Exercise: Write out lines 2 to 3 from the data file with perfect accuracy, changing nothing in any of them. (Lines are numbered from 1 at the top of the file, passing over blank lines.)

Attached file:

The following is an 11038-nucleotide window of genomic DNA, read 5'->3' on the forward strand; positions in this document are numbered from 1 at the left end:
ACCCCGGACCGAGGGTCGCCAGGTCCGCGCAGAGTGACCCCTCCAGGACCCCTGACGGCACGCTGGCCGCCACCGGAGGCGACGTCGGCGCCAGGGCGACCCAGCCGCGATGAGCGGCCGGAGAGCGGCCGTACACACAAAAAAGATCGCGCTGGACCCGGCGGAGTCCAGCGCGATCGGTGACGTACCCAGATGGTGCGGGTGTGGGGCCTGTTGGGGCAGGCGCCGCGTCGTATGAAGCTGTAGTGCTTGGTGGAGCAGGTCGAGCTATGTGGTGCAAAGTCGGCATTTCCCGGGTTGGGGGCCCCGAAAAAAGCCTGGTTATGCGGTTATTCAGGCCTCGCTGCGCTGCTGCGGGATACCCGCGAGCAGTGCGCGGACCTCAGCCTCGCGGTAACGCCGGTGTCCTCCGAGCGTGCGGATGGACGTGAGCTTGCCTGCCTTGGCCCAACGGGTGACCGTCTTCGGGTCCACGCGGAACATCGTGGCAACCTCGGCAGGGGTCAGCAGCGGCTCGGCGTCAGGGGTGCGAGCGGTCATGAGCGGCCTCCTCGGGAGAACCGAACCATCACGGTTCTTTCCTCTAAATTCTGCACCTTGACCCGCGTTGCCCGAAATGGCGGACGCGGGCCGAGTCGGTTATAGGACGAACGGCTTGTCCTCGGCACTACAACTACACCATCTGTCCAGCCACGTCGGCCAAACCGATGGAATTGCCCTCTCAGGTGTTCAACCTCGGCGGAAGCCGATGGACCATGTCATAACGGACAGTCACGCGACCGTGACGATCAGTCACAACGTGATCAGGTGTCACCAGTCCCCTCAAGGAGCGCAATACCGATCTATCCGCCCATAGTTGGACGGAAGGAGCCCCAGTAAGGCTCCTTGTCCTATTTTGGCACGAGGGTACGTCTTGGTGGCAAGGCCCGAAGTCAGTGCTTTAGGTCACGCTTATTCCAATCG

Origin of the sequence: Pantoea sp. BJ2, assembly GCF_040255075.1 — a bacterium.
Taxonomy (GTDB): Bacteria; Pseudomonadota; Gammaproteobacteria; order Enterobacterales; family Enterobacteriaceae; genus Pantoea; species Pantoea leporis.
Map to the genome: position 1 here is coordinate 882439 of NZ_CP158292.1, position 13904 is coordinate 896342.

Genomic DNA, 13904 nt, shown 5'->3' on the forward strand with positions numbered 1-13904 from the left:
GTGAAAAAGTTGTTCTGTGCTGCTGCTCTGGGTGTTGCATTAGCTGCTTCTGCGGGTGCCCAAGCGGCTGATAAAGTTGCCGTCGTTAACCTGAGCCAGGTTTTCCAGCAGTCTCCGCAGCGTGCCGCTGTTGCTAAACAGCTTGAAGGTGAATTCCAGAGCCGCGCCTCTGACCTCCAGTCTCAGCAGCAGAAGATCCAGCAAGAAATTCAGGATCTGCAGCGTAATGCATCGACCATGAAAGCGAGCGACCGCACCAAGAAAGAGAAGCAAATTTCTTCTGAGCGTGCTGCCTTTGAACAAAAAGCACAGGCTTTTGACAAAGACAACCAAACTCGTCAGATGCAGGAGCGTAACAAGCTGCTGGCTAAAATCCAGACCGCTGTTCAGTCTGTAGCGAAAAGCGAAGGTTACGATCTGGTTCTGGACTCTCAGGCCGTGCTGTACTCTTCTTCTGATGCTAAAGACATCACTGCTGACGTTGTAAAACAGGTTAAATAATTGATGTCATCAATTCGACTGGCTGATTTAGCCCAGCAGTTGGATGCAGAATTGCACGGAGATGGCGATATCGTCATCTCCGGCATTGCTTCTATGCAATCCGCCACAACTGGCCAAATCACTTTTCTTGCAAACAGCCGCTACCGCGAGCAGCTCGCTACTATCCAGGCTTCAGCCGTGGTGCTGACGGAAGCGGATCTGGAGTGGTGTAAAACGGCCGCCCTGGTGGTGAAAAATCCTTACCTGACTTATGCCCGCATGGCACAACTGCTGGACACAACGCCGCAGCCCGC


ACCCCGGACCGAGGGTCGCCAGGTCCGCGCAGAGTGACCCCTCCAGGACCCCTGACGGCACGCTGGCCGCCACCGGAGGCGACGTCGGCGCCAGGGCGACCCAGCCGCGATGAGCGGCCGGAGAGCGGCCGTACACACAAAAAAGATCGCGCTGGACCCGGCGGAGTCCAGCGCGATCGGTGACGTACCCAGATGGTGCGGGTGTGGGGCCTGTTGGGGCAGGCGCCGCGTCGTATGAAGCTGTAGTGCTTGGTGGAGCAGGTCGAGCTATGTGGTGCAAAGTCGGCATTTCCCGGGTTGGGGGCCCCGAAAAAAGCCTGGTTATGCGGTTATTCAGGCCTCGCTGCGCTGCTGCGGGATACCCGCGAGCAGTGCGCGGACCTCAGCCTCGCGGTAACGCCGGTGTCCTCCGAGCGTGCGGATGGACGTGAGCTTGCCTGCCTTGGCCCAACGGGTGACCGTCTTCGGGTCCACGCGGAACATCGTGGCAACCTCGGCAGGGGTCAGCAGCGGCTCGGCGTCAGGGGTGCGAGCGGTCATGAGCGGCCTCCTCGGGAGAACCGAACCATCACGGTTCTTTCCTCTAAATTCTGCACCTTGACCCGCGTTGCCCGAAATGGCGGACGCGGGCCGAGTCGGTTATAGGACGAACGGCTTGTCCTCGGCACTACAACTACACCATCTGTCCAGCCACGTCGGCCAAACCGATGGAATTGCCCTCTCAGGTGTTCAACCTCGGCGGAAGCCGATGGACCATGTCATAACGGACAGTCACGCGACCGTGACGATCAGTCACAACGTGATCAGGTGTCACCAGTCCCCTCAAGGAGCGCAATACCGATCTATCCGCCCATAGTTGGACGGAAGGAGCCCCAGTAAGGCTCCTTGTCCTATTTTGGCACGAGGGTACGTCTTGGTGGCAAGGCCCGAAGTCAGTGCTTTAGGTCACGCTTATTCCAATCG

Origin of the sequence: Pantoea sp. BJ2, assembly GCF_040255075.1 — a bacterium.